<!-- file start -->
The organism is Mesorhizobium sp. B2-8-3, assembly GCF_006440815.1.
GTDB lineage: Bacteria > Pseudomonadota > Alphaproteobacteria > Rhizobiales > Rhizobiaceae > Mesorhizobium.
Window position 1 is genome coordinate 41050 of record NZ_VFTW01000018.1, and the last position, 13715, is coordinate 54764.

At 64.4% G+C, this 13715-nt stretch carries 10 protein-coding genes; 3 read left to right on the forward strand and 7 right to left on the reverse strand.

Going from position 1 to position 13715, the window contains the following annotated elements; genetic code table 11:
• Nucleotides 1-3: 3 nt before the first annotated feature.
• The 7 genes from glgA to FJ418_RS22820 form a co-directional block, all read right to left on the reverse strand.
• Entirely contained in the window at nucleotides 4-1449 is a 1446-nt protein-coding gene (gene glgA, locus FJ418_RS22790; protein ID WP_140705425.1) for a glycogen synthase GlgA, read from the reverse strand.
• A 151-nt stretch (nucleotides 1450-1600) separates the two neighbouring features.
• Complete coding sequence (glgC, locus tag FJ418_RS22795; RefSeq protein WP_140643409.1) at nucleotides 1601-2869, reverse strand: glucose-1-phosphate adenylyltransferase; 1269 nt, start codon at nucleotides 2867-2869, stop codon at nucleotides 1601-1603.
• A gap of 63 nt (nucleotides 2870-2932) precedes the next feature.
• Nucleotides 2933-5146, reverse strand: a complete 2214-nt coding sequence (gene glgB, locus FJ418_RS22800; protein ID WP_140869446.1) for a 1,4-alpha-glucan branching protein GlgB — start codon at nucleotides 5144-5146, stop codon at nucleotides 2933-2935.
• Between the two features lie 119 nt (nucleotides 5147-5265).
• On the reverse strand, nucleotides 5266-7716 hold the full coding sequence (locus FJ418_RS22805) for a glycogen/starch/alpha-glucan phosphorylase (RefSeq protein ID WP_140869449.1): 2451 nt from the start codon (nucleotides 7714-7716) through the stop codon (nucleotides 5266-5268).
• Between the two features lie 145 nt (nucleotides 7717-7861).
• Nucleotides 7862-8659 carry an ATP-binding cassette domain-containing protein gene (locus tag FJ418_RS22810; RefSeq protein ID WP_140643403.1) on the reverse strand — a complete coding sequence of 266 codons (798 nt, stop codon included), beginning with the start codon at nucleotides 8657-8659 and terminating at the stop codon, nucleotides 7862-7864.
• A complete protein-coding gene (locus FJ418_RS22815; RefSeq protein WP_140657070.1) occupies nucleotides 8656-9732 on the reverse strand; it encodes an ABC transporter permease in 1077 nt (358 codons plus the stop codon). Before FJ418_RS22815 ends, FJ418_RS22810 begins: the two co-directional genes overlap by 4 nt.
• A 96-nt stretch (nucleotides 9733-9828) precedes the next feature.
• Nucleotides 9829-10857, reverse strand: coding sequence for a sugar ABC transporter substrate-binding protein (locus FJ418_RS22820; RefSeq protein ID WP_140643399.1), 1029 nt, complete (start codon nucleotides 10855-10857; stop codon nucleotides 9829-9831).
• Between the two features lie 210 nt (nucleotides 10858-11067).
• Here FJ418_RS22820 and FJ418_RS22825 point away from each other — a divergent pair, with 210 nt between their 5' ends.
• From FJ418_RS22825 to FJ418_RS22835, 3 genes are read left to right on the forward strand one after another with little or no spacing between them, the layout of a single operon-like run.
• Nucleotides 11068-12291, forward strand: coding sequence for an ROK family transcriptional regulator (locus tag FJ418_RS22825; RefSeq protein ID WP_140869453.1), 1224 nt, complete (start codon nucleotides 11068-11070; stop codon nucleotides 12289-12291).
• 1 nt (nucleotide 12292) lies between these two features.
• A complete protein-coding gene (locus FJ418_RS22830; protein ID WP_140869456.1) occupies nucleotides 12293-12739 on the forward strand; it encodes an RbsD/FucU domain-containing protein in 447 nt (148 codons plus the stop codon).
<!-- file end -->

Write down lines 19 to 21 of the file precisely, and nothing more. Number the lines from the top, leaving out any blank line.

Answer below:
• Nucleotides 9829-10857, reverse strand: coding sequence for a sugar ABC transporter substrate-binding protein (locus FJ418_RS22820; RefSeq protein ID WP_140643399.1), 1029 nt, complete (start codon nucleotides 10855-10857; stop codon nucleotides 9829-9831).
• Between the two features lie 210 nt (nucleotides 10858-11067).
• Here FJ418_RS22820 and FJ418_RS22825 point away from each other — a divergent pair, with 210 nt between their 5' ends.